I carry using a paddle holster stong side and have a double mag paddle holder on weak side. The mags are visible as they only slide into the holder and are held there by friction.
    I do use a 'dust cover.' I can drop mine reliably and more quickly than I can draw a loaded mag, so there's no wasted time.

    I also use the paddle holster strong side, double mag pouch (paddle) weak side. I keep my firearm at a forward cant because I spend a lot of time driving/sitting while carrying, and this makes my firearm more accessible for these times.
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  4. #4
    Campaign Veteran marshaul's Avatar
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    Decoligny wrote:
    I don't know of any magazines that eject using the mag spring as an assist.* The mag spring only pushed up on the rounds in order to feed them into the chamber.* If the spring helped eject the mag, then any remaining rounds would fly out the top of the mag when ejected.
    Sure it does. On a 1911, the mag spring pushes on the mag follower, which is what engages the slide stop (by pushing it "up"). This small amount of spring tension is what causes the mag to kind of "spring" free rather than just dropping. This doesn't apply to a mag that is loaded; in this case, only the weight of the mag is assisting it in dropping free.

    Edit: Actually, on a loaded mag the top bullet still protrudes a little out the top and is pushed slightly down into the mag upon insertion into the pistol. This does bring the mag spring into play, although it isn't really noticeable with the large mass of a full mag, which is affected more by gravity than such a small amount of spring tension.

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    marshaul wrote:
    Decoligny wrote:
    I don't know of any magazines that eject using the mag spring as an assist. The mag spring only pushed up on the rounds in order to feed them into the chamber. If the spring helped eject the mag, then any remaining rounds would fly out the top of the mag when ejected.
    Sure it does. On a 1911, the mag spring pushes on the mag follower, which is what engages the slide stop (by pushing it "up"). This small amount of spring tension is what causes the mag to kind of "spring" free rather than just dropping. This doesn't apply to a mag that is loaded; in this case, only the weight of the mag is assisting it in dropping free.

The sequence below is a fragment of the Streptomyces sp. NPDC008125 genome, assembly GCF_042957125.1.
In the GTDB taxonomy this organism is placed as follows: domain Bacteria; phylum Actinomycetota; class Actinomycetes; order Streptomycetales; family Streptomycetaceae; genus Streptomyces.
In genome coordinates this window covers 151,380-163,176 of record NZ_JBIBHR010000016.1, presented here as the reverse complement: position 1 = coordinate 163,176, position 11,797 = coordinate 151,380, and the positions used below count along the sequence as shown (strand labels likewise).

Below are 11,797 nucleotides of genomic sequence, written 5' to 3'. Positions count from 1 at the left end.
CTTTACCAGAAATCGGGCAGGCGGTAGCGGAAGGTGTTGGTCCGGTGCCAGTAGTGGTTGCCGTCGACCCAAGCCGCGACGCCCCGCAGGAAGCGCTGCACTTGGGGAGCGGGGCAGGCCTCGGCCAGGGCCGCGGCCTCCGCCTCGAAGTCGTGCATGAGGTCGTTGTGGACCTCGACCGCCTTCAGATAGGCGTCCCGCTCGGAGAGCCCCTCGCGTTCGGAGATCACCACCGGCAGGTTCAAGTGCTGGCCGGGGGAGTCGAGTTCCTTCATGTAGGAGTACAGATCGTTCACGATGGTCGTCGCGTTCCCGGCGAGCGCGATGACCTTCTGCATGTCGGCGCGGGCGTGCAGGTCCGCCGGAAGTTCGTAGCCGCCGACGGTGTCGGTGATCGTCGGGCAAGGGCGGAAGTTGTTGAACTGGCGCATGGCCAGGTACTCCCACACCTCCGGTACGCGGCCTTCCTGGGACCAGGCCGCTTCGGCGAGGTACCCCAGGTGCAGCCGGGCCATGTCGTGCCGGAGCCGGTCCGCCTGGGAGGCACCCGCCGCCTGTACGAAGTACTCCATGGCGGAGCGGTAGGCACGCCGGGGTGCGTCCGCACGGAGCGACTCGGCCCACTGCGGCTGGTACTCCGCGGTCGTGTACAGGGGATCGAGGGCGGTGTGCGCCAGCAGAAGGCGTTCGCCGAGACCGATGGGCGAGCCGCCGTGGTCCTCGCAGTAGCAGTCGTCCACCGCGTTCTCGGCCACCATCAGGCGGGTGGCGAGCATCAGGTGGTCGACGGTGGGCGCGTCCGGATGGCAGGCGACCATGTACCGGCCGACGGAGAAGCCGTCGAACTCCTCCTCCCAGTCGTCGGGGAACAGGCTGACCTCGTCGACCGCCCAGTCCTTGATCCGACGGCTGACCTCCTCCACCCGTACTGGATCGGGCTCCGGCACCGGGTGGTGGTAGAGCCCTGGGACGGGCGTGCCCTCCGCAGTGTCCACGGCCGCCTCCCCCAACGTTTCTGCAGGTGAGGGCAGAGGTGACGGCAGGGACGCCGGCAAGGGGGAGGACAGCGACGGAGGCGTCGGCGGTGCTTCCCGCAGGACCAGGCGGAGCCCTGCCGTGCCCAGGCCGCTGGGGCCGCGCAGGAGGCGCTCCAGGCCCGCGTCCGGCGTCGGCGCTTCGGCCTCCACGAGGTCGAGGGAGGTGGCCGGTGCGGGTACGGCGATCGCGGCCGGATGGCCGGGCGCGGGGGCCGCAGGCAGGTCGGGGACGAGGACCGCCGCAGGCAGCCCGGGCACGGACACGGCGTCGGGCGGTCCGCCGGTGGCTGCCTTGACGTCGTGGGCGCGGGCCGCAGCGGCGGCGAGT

Edit: Actually, on a loaded mag the top bullet still protrudes a little out the top and is pushed slightly down into the mag upon insertion into the pistol. This does bring the mag spring into play, although it isn't really noticeable with the large mass of a full mag, which is affected more by gravity than such a small amount of spring tension.
    The simple way to test or prove this is to hold your gun upside down, then push the magazine release. On my G19, the magazine pops up approx 1/8" with a fully loaded mag. This is the same reason it is easier to load a mag on a slide that is locked back vs. a slide that is forward.

  6. #6
    Campaign Veteran marshaul's Avatar
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    LOW2000 wrote:
    marshaul wrote:
    Decoligny wrote:
    I don't know of any magazines that eject using the mag spring as an assist.* The mag spring only pushed up on the rounds in order to feed them into the chamber.* If the spring helped eject the mag, then any remaining rounds would fly out the top of the mag when ejected.
    Sure it does. On a 1911, the mag spring pushes on the mag follower, which is what engages the slide stop (by pushing it "up"). This small amount of spring tension is what causes the mag to kind of "spring" free rather than just dropping. This doesn't apply to a mag that is loaded; in this case, only the weight of the mag is assisting it in dropping free.

    Edit: Actually, on a loaded mag the top bullet still protrudes a little out the top and is pushed slightly down into the mag upon insertion into the pistol. This does bring the mag spring into play, although it isn't really noticeable with the large mass of a full mag, which is affected more by gravity than such a small amount of spring tension.
    The simple way to test or prove this is to hold your gun upside down, then push the magazine release.* On my G19, the magazine pops up approx 1/8" with a fully loaded mag.* This is the same reason it is easier to load a mag on a slide that is locked back vs. a slide that is forward.
    You got it! Same reason mags don't "spring" free when you drop them with the slide open.

  7. #7
    Campaign Veteran marshaul's Avatar
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    So, what do you guys think about mag holders? Does everyone use open-top mag holders for California OC?